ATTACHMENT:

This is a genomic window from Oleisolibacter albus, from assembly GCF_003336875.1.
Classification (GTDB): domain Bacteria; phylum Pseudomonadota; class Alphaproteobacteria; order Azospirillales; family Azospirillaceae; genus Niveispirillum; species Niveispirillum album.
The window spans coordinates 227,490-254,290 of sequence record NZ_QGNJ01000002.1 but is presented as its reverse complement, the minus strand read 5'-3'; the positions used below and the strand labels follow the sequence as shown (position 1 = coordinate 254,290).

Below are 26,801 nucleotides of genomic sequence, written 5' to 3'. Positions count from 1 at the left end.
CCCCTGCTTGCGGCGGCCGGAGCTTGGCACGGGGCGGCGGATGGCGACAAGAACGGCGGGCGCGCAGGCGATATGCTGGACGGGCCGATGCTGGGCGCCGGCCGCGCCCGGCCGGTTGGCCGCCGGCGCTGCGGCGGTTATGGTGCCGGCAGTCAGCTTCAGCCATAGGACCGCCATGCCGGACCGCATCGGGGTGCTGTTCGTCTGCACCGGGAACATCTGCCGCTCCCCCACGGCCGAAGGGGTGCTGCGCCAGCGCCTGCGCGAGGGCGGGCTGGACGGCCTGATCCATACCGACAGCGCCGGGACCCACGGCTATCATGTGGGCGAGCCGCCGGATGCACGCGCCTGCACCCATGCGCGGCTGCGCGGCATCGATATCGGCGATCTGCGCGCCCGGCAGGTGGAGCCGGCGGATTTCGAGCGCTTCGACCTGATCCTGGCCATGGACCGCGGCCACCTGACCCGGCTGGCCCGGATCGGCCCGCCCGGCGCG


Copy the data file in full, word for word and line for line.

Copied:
This is a genomic window from Oleisolibacter albus, from assembly GCF_003336875.1.
Classification (GTDB): domain Bacteria; phylum Pseudomonadota; class Alphaproteobacteria; order Azospirillales; family Azospirillaceae; genus Niveispirillum; species Niveispirillum album.
The window spans coordinates 227,490-254,290 of sequence record NZ_QGNJ01000002.1 but is presented as its reverse complement, the minus strand read 5'-3'; the positions used below and the strand labels follow the sequence as shown (position 1 = coordinate 254,290).

Below are 26,801 nucleotides of genomic sequence, written 5' to 3'. Positions count from 1 at the left end.
CCCCTGCTTGCGGCGGCCGGAGCTTGGCACGGGGCGGCGGATGGCGACAAGAACGGCGGGCGCGCAGGCGATATGCTGGACGGGCCGATGCTGGGCGCCGGCCGCGCCCGGCCGGTTGGCCGCCGGCGCTGCGGCGGTTATGGTGCCGGCAGTCAGCTTCAGCCATAGGACCGCCATGCCGGACCGCATCGGGGTGCTGTTCGTCTGCACCGGGAACATCTGCCGCTCCCCCACGGCCGAAGGGGTGCTGCGCCAGCGCCTGCGCGAGGGCGGGCTGGACGGCCTGATCCATACCGACAGCGCCGGGACCCACGGCTATCATGTGGGCGAGCCGCCGGATGCACGCGCCTGCACCCATGCGCGGCTGCGCGGCATCGATATCGGCGATCTGCGCGCCCGGCAGGTGGAGCCGGCGGATTTCGAGCGCTTCGACCTGATCCTGGCCATGGACCGCGGCCACCTGACCCGGCTGGCCCGGATCGGCCCGCCCGGCGCG